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What should you do if your Pet has eaten or been bitten by a Bat or Flying fox?

Immediatly call us on 07 33571588, there is a specific protocol in place to handle dogs or cats that have had potential contact with an infected bat or Flying fox.

Should I try and move the bat from the pet?

  • AT NO TIME SHOULD YOU ATTEMPT TO HANDLE A LIVING BAT.
  • IF YOU'RE NOT SURE DON'T TOUCH IT.  
  • Even if the bat is dead I would advise against any direct contact.

What Should I do if I think I might have beenbitten or scratched?

GO IMMEDIATELY TO YOUR NEAREST HOSPITAL EMERGENCY ROOM

What can happen if I don't get treatment or post exposure vaccination for my Pet?

  1. Maybe nothing - if the bat wasn't carrying Australian Bat Lyssavirus. The risk of infection is low. but the result of infection could be death, that's a big risk!
  2. If the pet becomes infected, it will die usually within 90 days but it has been recorded for deaths to take as long as 27mths

You can call us and ask to speak to Dr Ben Charlton, to further clarify all of the points discussed above, the queensland government has a protocol in place we follow to provide the correct treatment for these patients.

Spring is here and with it comes an unwanted pest for dogs and cats - the Paralysis Tick.para-tick

New ticks hatch at this time of the year and are particularly toxic to dogs and cats. Many native animals have developed a resistance to the ticks poison, including their natural host the bandicoot, but unfortunately most dogs and cats are badly affected if a tick attaches to them.  The paralysis tick injects a poison into the system which progressively paralyses the host animal. Early signs of tick paralysis include vomiting, a change of bark and faster breathing. This quickly progresses to hind and forelimb paralysis and finally death.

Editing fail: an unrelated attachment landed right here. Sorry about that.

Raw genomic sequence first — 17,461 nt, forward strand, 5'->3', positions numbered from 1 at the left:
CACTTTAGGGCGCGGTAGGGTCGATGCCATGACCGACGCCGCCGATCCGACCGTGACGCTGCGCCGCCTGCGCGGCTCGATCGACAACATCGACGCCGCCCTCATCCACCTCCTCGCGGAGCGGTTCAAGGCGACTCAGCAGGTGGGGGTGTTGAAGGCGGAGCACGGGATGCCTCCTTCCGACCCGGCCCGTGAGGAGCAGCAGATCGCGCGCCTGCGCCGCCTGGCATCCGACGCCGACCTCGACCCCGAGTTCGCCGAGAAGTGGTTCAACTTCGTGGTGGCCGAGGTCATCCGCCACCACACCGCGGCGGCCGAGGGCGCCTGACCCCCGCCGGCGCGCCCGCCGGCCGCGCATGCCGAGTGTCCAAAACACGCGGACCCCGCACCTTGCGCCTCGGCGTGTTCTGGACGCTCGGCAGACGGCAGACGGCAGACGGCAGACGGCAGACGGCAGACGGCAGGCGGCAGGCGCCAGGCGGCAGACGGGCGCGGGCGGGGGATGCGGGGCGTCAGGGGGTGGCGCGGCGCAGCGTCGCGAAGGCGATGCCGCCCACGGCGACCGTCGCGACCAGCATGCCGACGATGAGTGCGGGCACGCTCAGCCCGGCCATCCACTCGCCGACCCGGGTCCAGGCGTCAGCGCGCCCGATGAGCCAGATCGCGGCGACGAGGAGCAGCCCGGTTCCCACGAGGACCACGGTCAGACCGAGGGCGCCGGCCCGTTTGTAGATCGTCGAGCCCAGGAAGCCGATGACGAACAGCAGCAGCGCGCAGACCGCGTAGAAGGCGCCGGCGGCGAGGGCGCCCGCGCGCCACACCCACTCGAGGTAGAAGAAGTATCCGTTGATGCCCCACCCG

Traditionally we have very few ticks in the Kalinga/Wooloowin and Wavell Heights areas but this year seems to be a bit different. There seems to be a lot more ticks around and already in early spring we are finding ticks on dogs on a regular basis and have had several cases of paralysis. Perhaps all the rain we had last summer has created more favourable conditions. Similarly you don't have to travel too far from this area for ticks to be seen - notably the Sunshine Coast, a popular weekend and holiday destination.  Every spring and summer we have animals in hospital with tick paralysis - the result of dogs picking up ticks further afield and bringing them home.

If you are taking your dog into tick areas we recommend the following precautions: